Acid reflux disease
|Once you have been diagnosed with acid reflux disease, there are some changes you’ll have to make to your diet and lifestyle in order to feel better|
Acid reflux disease runs in my family. I was unaware of this until, as a nineteen-year-old, I was diagnosed with it myself. I had been experiencing a great deal of stomach pain for a period of many weeks. I had attributed it to stress as I had been going through a particularly rough time at my job. One night at dinner, I had eaten only a couple of bites of my dinner when I doubled over in pain. It felt as though my stomach was on fire and was burning a hole through the middle of me. I had never felt such pain and I have not since.
The next day I went to a walk-in clinic and was told that I had an ulcer. I was prescribed Nexium and told that it would clear up with time. At that time, Nexium was a relatively new drug and was extremely expensive. After only a few months on the prescription, I could no longer afford it and was forced to stop taking it. Although the pain I experienced that night at dinner was much worse than the everyday pain that I went through afterwards, I think it goes without saying that the pain never went away completely. People who suffer from acid reflux disease know that it never really goes away. It is merely a matter of how badly it is from one day to the next. I did a lot of experimentation when it came to my diet trying to quell the acid reflux although at that time I was unaware that I was experiencing acid reflux.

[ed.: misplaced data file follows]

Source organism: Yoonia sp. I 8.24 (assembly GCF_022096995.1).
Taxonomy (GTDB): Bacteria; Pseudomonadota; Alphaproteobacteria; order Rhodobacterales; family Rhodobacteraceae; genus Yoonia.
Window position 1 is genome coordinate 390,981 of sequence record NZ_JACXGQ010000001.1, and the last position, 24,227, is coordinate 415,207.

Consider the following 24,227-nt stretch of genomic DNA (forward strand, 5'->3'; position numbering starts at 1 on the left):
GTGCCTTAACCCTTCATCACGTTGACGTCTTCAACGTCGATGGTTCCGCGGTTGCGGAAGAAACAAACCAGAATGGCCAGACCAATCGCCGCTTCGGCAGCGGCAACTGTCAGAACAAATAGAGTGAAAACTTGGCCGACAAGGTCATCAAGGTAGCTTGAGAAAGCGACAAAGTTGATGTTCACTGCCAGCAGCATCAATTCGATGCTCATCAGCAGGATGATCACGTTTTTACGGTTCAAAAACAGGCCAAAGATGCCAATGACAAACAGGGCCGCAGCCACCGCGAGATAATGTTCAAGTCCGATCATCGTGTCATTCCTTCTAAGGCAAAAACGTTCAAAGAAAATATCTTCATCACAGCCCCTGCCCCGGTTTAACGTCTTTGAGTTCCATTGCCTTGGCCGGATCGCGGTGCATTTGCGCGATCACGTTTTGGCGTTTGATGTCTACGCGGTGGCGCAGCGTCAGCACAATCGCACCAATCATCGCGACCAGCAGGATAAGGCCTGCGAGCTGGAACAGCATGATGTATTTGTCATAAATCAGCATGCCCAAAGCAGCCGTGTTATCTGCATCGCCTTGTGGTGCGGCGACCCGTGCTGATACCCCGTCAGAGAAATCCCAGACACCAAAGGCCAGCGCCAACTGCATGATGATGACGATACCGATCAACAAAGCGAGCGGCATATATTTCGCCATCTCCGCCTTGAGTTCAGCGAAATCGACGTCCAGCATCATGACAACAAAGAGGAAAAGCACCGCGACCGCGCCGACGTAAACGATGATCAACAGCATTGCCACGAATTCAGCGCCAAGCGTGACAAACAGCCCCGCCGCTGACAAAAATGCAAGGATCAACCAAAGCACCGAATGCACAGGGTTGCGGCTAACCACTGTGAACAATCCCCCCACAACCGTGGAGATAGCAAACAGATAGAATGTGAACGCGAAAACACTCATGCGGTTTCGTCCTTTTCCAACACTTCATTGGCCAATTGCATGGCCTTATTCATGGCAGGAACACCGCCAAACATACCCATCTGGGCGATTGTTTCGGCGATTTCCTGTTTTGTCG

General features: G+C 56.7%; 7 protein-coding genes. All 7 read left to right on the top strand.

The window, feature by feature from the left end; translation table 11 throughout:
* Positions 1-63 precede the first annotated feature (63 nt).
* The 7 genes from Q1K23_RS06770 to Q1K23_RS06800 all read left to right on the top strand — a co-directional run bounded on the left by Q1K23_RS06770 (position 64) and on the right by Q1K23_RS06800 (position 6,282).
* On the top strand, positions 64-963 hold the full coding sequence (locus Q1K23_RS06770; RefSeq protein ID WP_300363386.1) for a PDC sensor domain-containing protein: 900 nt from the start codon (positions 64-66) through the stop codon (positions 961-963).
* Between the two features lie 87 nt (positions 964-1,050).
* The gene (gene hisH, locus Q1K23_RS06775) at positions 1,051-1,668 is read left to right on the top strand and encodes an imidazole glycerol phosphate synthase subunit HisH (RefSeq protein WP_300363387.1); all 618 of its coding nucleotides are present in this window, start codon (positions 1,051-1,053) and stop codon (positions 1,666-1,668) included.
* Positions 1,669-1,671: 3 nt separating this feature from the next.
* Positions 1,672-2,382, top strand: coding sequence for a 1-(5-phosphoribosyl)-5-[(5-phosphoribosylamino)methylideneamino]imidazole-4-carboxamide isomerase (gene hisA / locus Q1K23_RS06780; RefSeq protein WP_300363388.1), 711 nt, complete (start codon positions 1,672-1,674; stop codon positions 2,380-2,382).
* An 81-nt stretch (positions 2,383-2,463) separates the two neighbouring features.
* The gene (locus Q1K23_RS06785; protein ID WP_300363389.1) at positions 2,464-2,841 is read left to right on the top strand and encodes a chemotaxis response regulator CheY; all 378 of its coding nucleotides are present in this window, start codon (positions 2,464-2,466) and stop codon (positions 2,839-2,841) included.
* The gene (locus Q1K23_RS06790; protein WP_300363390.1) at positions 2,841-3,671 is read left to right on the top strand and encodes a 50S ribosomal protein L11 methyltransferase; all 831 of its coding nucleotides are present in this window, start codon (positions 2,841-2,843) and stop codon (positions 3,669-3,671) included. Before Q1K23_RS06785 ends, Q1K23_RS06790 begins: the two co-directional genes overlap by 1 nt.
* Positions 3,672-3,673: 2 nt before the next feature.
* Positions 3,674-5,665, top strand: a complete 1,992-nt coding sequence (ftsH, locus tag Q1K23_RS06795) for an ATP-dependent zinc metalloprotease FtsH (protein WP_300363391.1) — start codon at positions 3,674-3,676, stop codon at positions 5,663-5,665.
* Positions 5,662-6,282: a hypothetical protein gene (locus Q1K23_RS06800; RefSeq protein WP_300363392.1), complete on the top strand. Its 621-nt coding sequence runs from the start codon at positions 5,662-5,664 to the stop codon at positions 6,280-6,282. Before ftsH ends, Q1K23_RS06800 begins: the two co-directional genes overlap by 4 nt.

To the best of my knowledge, I had an ulcer. If it was not an ulcer, then it was just heartburn. No matter what I tried I couldn’t get rid of the pain. I tried giving up coffee, which proved to be a difficult endeavor. I had heard that coffee, like orange juice, was very acidic and could be aggravating my ulcer so I tried low acid coffee. I was told that my habit of smoking was aggravating my ulcer and I worked on that as well. It was not until almost five years later that a new doctor told me about acid reflux disease. After relaying to my mother what the doctor had told me, I quickly found out that I was not the only one in my family who may have acid reflux.
After working with a new doctor and learning everything I could about acid reflux disease, I have been able, with medication, to manage the disease and the pain associated with it. I noticed after a month or so after I began to get a handle on my acid reflux that my nasal allergies had lessened in severity and I was having fewer health problems in general. As with most health issues, many of my problems were connected and treating my acid reflux disease helped my health in areas that appeared to be unrelated.